Publishers Weekly Reviews 2005 July #3
Isabella Swan, 17, narrates this riveting first novel, propelled by suspense and romance in equal parts. The story opens with a cryptic scene of the heroine "facing death," then flashes back to Bella's departure from Phoenix, where her mother lives with her new husband, as the teen heads off to live with her father, the police chief in Forks, Wash. From the first day at her new high school, she finds herself magnetically drawn to Edward Cullen, whose behavior towards her is erratic ("I'd just explained my dreary life to this bizarre, beautiful boy who may or may not despise me"). Then she finds out why his interest in her runs hot and cold: he is a vampire-but of an unusual variety. Edward, his siblings and their adoptive parents have disciplined themselves to feed on animals rather than humans; and Edward is obsessed with Bella. Other elements factor into the plot, including a rival group of vampires who are not as disciplined as the Cullens. This plot twist (which includes a subplot about one of the Cullens' past life) contributes to a rushed denouement (much of it takes place offstage) that is perhaps the novel's only weakness. The main draw here is Bella's infatuation with outsider Edward, the sense of danger inherent in their love, and Edward's inner struggle-a perfect metaphor for the sexual tension that accompanies adolescence. These will be familiar to nearly every teen, and will keep readers madly flipping the pages of Meyer's tantalizing debut. Ages 12-up. (Oct.) Copyright 2005 Reed Business Information.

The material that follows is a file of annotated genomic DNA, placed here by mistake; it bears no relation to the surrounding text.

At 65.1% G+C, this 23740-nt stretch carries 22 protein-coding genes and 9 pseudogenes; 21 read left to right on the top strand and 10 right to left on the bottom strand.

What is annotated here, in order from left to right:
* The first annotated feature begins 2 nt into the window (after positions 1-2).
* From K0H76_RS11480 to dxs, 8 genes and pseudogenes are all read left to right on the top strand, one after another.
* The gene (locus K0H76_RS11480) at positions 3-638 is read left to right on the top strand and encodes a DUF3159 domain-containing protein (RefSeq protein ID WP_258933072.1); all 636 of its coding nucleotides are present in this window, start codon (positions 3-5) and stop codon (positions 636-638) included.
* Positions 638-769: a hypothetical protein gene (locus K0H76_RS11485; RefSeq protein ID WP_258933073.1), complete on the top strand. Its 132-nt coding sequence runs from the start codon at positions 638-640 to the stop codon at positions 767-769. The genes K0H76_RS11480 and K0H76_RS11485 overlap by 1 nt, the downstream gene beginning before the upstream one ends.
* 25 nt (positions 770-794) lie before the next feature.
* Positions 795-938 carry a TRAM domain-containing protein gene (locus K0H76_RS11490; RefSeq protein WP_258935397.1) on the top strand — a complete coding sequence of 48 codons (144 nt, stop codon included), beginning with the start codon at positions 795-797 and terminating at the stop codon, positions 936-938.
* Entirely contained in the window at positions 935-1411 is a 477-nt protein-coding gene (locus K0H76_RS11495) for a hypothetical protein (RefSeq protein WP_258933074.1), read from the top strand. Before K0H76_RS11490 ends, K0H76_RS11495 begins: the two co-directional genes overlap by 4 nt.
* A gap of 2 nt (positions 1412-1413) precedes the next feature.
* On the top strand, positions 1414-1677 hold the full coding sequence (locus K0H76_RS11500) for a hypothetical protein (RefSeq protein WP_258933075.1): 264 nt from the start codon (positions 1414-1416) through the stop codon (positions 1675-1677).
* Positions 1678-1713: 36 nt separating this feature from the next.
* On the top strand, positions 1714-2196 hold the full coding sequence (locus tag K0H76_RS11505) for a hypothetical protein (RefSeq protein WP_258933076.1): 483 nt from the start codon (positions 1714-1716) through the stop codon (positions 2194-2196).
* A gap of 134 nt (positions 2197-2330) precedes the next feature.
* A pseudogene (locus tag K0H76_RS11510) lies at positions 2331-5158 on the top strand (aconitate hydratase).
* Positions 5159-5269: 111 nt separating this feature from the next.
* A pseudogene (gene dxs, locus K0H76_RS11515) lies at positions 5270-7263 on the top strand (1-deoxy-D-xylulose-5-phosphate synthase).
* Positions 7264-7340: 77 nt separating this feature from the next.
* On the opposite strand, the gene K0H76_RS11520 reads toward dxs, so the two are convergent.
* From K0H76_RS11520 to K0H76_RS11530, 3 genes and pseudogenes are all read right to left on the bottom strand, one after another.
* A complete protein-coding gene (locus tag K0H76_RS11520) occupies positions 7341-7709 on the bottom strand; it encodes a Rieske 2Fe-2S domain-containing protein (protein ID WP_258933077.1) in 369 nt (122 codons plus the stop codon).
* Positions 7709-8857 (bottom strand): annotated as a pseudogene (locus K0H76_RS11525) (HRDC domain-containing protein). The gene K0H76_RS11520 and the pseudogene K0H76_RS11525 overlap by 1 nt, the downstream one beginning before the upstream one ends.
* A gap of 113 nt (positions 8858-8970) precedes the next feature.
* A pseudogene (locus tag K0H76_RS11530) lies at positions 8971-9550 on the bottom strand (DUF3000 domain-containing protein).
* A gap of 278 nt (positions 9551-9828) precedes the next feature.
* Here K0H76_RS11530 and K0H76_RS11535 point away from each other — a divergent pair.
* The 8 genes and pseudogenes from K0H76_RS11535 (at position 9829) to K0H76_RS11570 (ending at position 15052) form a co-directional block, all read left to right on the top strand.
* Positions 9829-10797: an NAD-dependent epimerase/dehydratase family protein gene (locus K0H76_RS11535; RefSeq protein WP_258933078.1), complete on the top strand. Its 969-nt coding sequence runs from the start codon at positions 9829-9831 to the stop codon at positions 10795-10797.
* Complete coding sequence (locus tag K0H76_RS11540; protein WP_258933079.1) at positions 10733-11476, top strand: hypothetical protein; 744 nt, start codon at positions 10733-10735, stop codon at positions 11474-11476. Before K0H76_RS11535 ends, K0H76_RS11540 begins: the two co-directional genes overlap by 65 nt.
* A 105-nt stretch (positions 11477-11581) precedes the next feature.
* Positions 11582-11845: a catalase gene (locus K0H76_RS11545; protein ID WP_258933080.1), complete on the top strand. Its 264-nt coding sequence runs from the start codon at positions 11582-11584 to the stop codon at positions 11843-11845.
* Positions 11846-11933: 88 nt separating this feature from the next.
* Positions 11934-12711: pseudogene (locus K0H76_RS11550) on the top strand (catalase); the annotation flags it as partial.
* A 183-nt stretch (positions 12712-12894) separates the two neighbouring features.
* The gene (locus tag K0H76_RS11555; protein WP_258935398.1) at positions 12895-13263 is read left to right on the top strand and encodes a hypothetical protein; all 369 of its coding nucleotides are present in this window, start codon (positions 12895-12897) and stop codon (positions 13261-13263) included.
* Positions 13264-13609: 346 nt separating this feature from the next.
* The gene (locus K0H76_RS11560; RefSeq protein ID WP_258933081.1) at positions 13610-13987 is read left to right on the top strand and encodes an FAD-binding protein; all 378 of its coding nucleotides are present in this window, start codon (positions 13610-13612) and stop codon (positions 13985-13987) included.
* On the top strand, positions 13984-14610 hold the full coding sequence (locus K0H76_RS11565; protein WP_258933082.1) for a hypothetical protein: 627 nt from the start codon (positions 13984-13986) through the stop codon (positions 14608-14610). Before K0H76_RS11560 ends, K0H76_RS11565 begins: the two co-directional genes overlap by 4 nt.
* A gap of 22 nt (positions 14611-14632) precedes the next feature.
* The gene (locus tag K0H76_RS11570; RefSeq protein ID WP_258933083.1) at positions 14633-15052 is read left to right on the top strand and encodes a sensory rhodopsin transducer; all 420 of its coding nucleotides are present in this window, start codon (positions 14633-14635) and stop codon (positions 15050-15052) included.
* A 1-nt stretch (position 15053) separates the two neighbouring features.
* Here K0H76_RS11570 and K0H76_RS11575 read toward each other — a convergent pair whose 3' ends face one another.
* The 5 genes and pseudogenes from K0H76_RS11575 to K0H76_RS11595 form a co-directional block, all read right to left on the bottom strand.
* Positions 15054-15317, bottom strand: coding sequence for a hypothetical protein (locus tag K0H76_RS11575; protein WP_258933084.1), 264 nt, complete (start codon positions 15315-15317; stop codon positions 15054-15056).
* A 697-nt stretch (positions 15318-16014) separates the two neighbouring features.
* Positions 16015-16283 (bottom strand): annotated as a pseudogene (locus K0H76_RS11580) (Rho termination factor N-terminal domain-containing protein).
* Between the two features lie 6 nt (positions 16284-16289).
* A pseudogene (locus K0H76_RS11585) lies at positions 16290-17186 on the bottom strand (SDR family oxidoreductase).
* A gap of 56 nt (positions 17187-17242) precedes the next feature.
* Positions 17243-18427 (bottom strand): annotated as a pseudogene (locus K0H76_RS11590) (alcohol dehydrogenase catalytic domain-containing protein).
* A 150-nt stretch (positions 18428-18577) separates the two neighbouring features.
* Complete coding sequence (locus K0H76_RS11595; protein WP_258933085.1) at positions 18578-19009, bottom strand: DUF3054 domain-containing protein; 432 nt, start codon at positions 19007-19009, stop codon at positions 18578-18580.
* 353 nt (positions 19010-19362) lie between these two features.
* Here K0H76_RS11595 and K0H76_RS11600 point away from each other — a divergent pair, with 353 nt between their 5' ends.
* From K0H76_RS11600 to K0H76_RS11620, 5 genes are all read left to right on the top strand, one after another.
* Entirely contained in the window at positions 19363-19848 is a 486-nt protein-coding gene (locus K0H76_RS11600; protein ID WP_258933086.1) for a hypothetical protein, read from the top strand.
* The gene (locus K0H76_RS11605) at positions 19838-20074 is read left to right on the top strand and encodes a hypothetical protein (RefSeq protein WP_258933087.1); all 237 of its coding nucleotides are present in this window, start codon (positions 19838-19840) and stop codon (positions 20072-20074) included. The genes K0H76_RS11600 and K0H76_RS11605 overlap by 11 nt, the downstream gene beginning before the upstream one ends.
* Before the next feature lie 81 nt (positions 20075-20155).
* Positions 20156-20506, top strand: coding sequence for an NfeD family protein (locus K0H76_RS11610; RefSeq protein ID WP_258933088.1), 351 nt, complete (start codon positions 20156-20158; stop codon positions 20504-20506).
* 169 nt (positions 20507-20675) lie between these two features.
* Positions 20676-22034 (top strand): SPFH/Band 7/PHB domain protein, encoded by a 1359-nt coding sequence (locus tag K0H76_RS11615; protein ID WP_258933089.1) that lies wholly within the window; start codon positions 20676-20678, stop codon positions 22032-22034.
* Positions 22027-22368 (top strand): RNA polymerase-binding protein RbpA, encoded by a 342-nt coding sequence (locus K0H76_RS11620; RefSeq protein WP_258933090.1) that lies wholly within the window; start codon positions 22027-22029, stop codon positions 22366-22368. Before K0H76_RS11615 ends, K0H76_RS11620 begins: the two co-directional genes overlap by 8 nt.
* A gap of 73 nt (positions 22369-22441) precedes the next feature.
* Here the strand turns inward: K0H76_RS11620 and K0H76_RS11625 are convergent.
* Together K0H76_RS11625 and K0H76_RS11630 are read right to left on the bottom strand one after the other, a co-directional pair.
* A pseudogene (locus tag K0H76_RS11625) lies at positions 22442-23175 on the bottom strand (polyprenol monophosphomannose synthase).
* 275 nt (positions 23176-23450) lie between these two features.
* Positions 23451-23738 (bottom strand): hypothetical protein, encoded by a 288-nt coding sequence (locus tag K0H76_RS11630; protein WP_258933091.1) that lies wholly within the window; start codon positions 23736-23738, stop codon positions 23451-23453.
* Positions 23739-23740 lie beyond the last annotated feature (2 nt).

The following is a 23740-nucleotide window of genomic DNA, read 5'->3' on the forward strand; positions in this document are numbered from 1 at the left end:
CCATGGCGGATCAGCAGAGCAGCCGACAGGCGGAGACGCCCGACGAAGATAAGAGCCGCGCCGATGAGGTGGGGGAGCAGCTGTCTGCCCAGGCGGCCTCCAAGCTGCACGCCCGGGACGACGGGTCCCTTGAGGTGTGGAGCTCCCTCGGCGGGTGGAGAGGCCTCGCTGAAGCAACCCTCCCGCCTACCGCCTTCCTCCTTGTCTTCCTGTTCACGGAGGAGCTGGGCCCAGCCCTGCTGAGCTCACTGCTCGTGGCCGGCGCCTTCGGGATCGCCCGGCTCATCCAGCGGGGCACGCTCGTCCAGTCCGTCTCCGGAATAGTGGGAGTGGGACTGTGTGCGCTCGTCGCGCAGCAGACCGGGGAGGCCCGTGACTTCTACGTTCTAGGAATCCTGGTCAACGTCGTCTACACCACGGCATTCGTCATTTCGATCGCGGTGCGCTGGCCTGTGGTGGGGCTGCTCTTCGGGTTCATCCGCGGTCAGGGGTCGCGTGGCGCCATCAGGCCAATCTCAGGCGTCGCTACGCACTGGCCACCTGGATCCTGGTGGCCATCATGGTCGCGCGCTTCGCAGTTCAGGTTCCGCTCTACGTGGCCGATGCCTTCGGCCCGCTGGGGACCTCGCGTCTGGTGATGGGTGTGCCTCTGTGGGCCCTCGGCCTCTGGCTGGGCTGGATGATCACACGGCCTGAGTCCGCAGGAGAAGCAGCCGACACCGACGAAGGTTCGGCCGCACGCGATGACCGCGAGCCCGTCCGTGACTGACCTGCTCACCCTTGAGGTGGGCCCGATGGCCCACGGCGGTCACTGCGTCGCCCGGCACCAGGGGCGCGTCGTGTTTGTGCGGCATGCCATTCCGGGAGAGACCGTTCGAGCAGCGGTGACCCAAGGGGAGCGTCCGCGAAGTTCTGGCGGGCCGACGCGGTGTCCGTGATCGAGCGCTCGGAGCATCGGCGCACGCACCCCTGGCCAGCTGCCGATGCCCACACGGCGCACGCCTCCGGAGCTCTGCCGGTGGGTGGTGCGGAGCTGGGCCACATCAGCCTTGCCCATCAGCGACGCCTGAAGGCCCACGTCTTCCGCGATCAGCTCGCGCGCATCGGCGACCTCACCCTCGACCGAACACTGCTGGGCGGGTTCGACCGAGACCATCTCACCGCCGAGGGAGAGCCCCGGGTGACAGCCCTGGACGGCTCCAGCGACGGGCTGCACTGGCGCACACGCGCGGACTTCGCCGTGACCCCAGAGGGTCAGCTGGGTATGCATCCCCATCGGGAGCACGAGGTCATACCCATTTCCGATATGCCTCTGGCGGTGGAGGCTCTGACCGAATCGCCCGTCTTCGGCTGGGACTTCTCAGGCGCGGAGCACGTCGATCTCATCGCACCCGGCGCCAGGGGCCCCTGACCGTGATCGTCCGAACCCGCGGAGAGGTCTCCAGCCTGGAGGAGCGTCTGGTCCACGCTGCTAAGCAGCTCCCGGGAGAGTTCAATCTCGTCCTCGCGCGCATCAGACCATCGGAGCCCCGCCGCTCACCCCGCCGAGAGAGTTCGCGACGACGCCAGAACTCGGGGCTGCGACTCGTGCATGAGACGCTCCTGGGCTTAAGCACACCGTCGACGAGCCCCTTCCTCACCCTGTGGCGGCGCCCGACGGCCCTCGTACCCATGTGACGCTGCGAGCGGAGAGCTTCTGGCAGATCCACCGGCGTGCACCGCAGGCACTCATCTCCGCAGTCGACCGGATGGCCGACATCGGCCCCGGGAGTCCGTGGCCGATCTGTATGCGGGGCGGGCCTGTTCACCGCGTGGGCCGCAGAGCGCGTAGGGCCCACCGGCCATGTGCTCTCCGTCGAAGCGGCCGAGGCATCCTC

School Library Journal Reviews 2005 October
Gr 9 Up- Headstrong, sun-loving, 17-year-old Bella declines her mom's invitation to move to Florida, and instead reluctantly opts to move to her dad's cabin in the dreary, rainy town of Forks, WA. She becomes intrigued with Edward Cullen, a distant, stylish, and disarmingly handsome senior, who is also a vampire. When he reveals that his specific clan hunts wildlife instead of humans, Bella deduces that she is safe from his blood-sucking instincts and therefore free to fall hopelessly in love with him. The feeling is mutual, and the resulting volatile romance smolders as they attempt to hide Edward's identity from her family and the rest of the school. Meyer adds an eerie new twist to the mismatched, star-crossed lovers theme: predator falls for prey, human falls for vampire. This tension strips away any pretense readers may have about the everyday teen romance novel, and kissing, touching, and talking take on an entirely new meaning when one small mistake could be life-threatening. Bella and Edward's struggle to make their relationship work becomes a struggle for survival, especially when vampires from an outside clan infiltrate the Cullen territory and head straight for her. As a result, the novel's danger-factor skyrockets as the excitement of secret love and hushed affection morphs into a terrifying race to stay alive. Realistic, subtle, succinct, and easy to follow, Twilight will have readers dying to sink their teeth into it.-Hillias J. Martin, New York Public Library[Page 166]. Copyright 2005 Reed Business Information.